Turning Machines


    Monday 11 May 2020 2:54:22 PM87 ViewsClick here for download information on this product

    During the pandemic, with the help of machining centres from DMG MORI (, the German firm Franke GmbH ( is meeting the challenge of soaring demand for the urgent supply of system components for medical equipment such as computed tomography (CT) scanners.

    In 1936, Erich Franke developed the wire race bearing, which he described as a “ball bearing with exceedingly low space requirements that satisfies the highest demands for the precision of movement of one body in relation to another.” 

    However it was not until 1949 that Franke GmbH was established in Aalen, Germany, to manufacture the wire race bearings. This is ongoing, but the company with its 280 staff now also develops and manufactures lightweight rotational and linear movement systems, with or without drive. 

    They are used in applications as diverse as CT scanners, robotic automation, motorsport, satellite antenna rotation, solar panel positioning, water jet cutting, dental X-ray equipment and food packaging. Unsurprisingly, the first quarter of 2020 saw an increase in sales of components to the medical sector from 35 percent to more than 40 percent of turnover.

    To meet the high quality that users demand, Franke relies for its production on six machining centres with turning capability from DMG MORI, including some with twin pallet change and an accuracy pack. A special focus in the spring of 2020 is on the imminent delivery of two more DMC 125 FD duoBLOCK mill-turn centres with 1,250 x 1,250 x 1,000 mm working volume as the global spread of the COVID-19 virus continues to intensify demand from the medical sector.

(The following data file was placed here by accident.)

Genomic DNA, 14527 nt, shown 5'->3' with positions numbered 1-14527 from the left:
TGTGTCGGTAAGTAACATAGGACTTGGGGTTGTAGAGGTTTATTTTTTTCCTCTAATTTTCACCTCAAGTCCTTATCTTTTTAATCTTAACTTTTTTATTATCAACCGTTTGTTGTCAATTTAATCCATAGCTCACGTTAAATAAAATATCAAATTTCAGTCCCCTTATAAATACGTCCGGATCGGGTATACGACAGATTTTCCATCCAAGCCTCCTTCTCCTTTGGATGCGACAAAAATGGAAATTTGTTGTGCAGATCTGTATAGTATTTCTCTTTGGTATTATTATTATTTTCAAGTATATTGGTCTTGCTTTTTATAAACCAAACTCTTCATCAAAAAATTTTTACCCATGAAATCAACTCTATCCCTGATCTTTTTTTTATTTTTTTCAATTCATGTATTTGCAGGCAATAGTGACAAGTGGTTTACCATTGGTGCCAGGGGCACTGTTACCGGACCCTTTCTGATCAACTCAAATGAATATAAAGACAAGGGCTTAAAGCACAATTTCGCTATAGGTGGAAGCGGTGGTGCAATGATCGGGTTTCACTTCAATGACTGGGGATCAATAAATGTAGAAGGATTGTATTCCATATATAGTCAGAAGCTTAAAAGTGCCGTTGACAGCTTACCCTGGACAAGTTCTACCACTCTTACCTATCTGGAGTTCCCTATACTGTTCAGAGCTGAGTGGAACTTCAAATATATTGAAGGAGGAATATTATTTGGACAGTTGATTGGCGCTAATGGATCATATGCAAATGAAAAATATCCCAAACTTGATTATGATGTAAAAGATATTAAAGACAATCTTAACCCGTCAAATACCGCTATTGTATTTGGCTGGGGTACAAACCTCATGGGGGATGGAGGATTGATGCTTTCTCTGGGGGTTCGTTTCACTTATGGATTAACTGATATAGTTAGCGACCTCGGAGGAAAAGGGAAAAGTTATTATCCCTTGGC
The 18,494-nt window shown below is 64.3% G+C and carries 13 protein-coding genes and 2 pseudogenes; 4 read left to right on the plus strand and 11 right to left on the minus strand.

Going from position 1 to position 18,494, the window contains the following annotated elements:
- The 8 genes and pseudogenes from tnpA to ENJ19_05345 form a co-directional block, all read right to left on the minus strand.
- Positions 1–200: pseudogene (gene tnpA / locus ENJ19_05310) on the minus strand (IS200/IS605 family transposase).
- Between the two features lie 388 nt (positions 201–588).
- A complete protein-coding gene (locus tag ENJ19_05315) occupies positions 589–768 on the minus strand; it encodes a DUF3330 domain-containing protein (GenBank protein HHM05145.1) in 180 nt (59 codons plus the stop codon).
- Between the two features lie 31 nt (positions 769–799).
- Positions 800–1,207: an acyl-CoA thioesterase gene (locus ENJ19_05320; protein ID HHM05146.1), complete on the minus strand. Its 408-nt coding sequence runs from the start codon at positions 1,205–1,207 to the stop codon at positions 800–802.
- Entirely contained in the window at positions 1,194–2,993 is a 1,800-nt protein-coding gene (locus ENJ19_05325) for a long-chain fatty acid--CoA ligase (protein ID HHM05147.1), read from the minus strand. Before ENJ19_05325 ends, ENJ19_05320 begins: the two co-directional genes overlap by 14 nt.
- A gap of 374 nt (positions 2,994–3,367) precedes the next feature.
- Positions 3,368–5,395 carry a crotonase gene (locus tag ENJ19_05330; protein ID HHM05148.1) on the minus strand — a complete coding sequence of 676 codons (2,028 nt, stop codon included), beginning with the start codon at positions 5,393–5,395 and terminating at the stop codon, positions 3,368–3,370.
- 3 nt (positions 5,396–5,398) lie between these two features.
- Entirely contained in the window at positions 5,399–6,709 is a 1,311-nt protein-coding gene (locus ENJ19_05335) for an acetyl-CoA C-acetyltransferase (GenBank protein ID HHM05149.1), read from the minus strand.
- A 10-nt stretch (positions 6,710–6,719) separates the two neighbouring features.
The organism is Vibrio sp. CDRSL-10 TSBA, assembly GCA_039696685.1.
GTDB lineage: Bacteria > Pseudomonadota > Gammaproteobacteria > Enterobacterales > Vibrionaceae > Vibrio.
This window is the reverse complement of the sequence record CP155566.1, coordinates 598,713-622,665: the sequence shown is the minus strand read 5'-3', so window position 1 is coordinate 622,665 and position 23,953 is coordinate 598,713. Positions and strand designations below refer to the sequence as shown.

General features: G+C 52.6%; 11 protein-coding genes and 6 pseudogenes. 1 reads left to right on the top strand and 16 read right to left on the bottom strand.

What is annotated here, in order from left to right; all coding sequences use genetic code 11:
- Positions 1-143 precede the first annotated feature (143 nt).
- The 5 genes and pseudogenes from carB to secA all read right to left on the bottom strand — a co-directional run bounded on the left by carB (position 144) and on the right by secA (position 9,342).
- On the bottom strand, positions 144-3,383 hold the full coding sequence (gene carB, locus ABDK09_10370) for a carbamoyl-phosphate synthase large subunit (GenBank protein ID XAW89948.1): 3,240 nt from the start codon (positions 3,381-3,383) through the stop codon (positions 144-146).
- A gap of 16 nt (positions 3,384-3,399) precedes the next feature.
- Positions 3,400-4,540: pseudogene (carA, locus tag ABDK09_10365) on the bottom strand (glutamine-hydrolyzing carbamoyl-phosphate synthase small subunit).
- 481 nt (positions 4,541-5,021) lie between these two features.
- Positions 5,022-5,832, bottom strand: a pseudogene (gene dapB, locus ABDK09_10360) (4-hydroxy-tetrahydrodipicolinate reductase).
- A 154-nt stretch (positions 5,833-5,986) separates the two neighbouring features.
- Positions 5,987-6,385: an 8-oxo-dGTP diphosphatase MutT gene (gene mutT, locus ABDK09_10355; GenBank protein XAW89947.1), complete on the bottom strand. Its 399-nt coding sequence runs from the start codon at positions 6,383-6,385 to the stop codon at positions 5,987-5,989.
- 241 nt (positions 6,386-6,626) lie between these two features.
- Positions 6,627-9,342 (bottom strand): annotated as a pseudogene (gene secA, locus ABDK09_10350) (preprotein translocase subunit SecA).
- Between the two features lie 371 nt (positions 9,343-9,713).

High-end special bearings with integrated drives for CT scanners, bearings for ceiling lights in intensive care units and special bearings for medical centrifuges and laboratory equipment are just a few examples of the components Franke produces for renowned manufacturers in the medical industry. 

    Sascha Eberhard, managing director of Franke explained, “We are being presented with a challenge during the pandemic of ensuring uninterrupted supply of our products to vital industries while at the same time diligently implementing social distancing and other protective measures in our factory.

    “We have responded with two effective measures: strict separation of production shifts and a reduction in administrative staff present on site by means of home working.”

    Franke has been helped in this change in its working practices due to its long-standing philosophy of investing in automation and digitalisation. Mr Eberhard points out that the company has eight current digitalisation projects in support of the development and manufacture of customers’ special machines.

    The company has used machining centres from DMG MORI since 2008 to ensure flexibility of production. Depending on the type of product, batch sizes are between 1 and 1,000 pieces per project. Workpiece materials range from diverse types of wire through aluminium, brass and cast steel to plastics and carbon fibre. 

    Mr Eberhard continued, “The demands on production in this challenging sector are enormous. Our special bearings combine complex system components with sophisticated housing designs, seals and integrated direct drives. Their production requires highly accurate milling, drilling and turning.”

    Oliver Schröder, head of purchasing and material management added, “The DMG MORI duoBLOCK models in particular play a key role in our manufacturing. Milling and turning in a single set-up combined with automatic pallet change offers us the ideal package for machining highly complex bearing components from 300 mm up to two metres in diameter. Accuracy is to within microns.” 

    One of the two recently-ordered DMC 125 FD duoBLOCK machines will be equipped with the DMG MORI technology cycle gearSKIVING to enable in-house production of straight and helical external and internal spur gears using skiving tools, reducing both cost and throughput times.

    That Franke has managed to win new customers in the medical industry in recent years, especially in the field of CT, and is able to satisfy the high demand in this sector has greatly contributed to the development of the business. It has gone hand-in-hand with an increase in the workforce, while with its 23 trainees, Franke is actively ensuring sufficient trained professionals for the future. 


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